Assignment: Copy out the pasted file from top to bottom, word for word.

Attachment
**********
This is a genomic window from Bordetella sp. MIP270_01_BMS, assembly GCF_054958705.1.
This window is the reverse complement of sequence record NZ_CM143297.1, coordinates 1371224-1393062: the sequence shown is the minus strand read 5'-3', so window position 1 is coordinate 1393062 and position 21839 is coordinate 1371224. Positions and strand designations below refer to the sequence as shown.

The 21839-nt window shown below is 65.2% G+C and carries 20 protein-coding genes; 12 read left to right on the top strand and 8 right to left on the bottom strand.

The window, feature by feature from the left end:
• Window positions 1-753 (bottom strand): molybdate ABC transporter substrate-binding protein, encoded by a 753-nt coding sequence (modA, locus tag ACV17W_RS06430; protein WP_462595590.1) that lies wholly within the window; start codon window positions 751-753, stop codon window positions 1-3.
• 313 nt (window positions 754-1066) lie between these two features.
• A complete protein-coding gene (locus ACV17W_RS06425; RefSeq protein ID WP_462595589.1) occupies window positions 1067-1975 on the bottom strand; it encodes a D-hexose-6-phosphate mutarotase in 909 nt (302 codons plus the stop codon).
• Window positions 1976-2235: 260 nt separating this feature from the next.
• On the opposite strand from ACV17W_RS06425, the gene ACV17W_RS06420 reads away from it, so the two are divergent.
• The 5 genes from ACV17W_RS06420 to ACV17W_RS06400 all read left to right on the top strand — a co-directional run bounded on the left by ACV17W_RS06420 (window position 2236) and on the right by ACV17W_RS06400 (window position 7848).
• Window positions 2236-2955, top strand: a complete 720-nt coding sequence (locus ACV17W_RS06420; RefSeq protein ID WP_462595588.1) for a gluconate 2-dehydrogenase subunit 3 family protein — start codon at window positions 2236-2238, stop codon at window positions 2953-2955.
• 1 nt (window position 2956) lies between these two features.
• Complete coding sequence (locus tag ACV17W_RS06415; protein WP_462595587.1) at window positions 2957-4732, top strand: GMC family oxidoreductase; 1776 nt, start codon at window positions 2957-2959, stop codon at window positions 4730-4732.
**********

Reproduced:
This is a genomic window from Bordetella sp. MIP270_01_BMS, assembly GCF_054958705.1.
This window is the reverse complement of sequence record NZ_CM143297.1, coordinates 1371224-1393062: the sequence shown is the minus strand read 5'-3', so window position 1 is coordinate 1393062 and position 21839 is coordinate 1371224. Positions and strand designations below refer to the sequence as shown.

The 21839-nt window shown below is 65.2% G+C and carries 20 protein-coding genes; 12 read left to right on the top strand and 8 right to left on the bottom strand.

The window, feature by feature from the left end:
• Window positions 1-753 (bottom strand): molybdate ABC transporter substrate-binding protein, encoded by a 753-nt coding sequence (modA, locus tag ACV17W_RS06430; protein WP_462595590.1) that lies wholly within the window; start codon window positions 751-753, stop codon window positions 1-3.
• 313 nt (window positions 754-1066) lie between these two features.
• A complete protein-coding gene (locus ACV17W_RS06425; RefSeq protein ID WP_462595589.1) occupies window positions 1067-1975 on the bottom strand; it encodes a D-hexose-6-phosphate mutarotase in 909 nt (302 codons plus the stop codon).
• Window positions 1976-2235: 260 nt separating this feature from the next.
• On the opposite strand from ACV17W_RS06425, the gene ACV17W_RS06420 reads away from it, so the two are divergent.
• The 5 genes from ACV17W_RS06420 to ACV17W_RS06400 all read left to right on the top strand — a co-directional run bounded on the left by ACV17W_RS06420 (window position 2236) and on the right by ACV17W_RS06400 (window position 7848).
• Window positions 2236-2955, top strand: a complete 720-nt coding sequence (locus ACV17W_RS06420; RefSeq protein ID WP_462595588.1) for a gluconate 2-dehydrogenase subunit 3 family protein — start codon at window positions 2236-2238, stop codon at window positions 2953-2955.
• 1 nt (window position 2956) lies between these two features.
• Complete coding sequence (locus tag ACV17W_RS06415; protein WP_462595587.1) at window positions 2957-4732, top strand: GMC family oxidoreductase; 1776 nt, start codon at window positions 2957-2959, stop codon at window positions 4730-4732.